While Carl is correct, that is almost assuredly exactly what you don't want to do.
Namely, it is exceptionally rare in Cocoa or iOS to pass values by reference with the purpose of updating them remotely. Beyond being fragile and error prone, it is also generally a violation of encapsulation, a fundamental OO principal.
Given context, it sounds like you are doing some kind of a baseball sort of app? Assuming so.
Thus, you have a
Lineup class whose instances represent a lineup within a Team (maybe even a Team class whose instances represent individual teams) with each team managing a lineup of
So, you might have something like:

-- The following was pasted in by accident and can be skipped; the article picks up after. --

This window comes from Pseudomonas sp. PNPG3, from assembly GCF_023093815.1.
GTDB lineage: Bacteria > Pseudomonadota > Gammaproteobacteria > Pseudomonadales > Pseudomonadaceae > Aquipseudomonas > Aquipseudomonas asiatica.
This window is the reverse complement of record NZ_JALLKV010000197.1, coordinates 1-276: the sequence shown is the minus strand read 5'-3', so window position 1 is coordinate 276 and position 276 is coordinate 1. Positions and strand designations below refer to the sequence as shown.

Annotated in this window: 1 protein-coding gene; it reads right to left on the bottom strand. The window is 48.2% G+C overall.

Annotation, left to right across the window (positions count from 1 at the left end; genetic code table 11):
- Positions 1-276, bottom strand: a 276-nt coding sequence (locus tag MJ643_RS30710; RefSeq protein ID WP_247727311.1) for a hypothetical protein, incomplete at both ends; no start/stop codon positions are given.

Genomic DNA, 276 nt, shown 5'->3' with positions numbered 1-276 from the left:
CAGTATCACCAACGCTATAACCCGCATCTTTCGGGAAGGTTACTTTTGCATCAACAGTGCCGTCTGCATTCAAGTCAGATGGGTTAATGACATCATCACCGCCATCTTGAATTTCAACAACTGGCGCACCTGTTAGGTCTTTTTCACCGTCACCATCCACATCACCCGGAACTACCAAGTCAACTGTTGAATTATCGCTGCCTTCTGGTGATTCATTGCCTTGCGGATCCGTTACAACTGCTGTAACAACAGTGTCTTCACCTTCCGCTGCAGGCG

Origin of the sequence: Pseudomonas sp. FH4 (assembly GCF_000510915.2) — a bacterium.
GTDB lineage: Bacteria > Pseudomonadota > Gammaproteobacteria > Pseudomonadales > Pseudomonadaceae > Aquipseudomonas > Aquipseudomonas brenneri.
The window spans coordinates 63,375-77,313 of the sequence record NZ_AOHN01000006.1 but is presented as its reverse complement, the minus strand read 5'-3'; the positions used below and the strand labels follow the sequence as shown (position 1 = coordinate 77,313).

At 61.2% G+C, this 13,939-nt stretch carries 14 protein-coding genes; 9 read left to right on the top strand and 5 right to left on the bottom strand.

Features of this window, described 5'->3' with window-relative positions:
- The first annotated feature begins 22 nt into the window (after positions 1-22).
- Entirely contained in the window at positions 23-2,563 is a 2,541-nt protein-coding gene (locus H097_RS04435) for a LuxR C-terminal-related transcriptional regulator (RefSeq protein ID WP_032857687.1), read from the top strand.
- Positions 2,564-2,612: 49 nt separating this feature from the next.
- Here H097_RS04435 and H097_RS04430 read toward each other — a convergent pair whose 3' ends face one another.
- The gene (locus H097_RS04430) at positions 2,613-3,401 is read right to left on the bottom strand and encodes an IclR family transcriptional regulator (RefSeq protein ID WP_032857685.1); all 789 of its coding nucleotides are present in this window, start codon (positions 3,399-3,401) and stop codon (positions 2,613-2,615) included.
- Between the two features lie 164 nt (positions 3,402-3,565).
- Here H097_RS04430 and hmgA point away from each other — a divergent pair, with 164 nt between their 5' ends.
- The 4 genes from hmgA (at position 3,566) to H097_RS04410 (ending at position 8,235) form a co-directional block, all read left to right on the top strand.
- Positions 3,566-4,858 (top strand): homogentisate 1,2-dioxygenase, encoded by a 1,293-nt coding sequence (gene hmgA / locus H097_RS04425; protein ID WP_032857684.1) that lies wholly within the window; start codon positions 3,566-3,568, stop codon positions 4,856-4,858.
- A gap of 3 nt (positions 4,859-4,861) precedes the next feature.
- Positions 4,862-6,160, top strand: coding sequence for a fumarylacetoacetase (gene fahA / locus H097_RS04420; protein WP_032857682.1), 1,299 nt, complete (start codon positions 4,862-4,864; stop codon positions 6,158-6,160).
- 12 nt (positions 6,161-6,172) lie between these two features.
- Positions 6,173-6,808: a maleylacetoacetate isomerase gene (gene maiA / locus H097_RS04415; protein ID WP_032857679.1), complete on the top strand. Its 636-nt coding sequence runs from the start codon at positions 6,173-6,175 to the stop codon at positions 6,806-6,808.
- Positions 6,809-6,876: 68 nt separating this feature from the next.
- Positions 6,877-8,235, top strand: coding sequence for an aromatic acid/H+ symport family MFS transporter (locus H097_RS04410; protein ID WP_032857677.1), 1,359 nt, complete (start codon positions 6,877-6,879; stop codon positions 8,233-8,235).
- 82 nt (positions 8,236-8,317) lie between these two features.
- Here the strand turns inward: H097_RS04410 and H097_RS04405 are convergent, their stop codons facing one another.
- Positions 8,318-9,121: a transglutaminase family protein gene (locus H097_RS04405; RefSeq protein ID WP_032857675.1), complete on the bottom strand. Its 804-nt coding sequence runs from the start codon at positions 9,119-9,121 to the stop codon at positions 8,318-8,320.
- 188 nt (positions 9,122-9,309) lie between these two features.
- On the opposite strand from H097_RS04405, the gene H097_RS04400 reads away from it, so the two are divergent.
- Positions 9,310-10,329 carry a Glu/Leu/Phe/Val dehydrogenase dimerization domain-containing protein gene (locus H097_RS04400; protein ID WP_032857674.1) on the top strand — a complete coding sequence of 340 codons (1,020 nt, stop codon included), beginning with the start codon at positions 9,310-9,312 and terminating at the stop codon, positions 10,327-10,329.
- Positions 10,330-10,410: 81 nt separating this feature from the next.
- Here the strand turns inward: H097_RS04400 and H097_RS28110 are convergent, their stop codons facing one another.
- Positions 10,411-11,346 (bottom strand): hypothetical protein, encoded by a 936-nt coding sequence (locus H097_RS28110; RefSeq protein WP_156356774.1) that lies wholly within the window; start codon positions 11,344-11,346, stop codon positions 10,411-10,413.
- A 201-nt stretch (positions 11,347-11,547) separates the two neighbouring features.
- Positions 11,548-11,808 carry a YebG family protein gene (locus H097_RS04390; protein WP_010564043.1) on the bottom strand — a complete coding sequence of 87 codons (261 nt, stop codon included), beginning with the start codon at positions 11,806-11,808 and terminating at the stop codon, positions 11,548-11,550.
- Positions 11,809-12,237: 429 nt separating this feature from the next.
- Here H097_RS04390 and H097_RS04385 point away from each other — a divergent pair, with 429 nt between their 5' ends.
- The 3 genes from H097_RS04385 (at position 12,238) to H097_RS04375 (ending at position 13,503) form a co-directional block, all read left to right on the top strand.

- (BOOL) substitutePlayer: (Player *) sub;
And you might call it like this:
... handle substituion ...
[lineup substitutePlayer: player];
And you might implement the
- (BOOL) substitutePlayer: (Player *) playerToReplace;
NSUInteger *index = [self.players indexOfObject: playerToReplace];
[self.players replaceObjectAtIndex: index withObject: [self.substitutes objectAtIndex: 0]];
[self.substitues removeObjectAtIndex: 0];
By doing this, you avoid the goofy
(Player **) stuff and you encapsulate all the lineup manipulation inside of the lineup class. If you were ever to need to specialize the lineup -- say,
-substitutePlayer: should use the last guy in
self.substitutes -- you could subclass
Lineup and do so.
End result; much cleaner OO design, much easier to maintain code, and much less fragile patterns.
(Fixed some stupid bugs due to coding in SO's edit window.)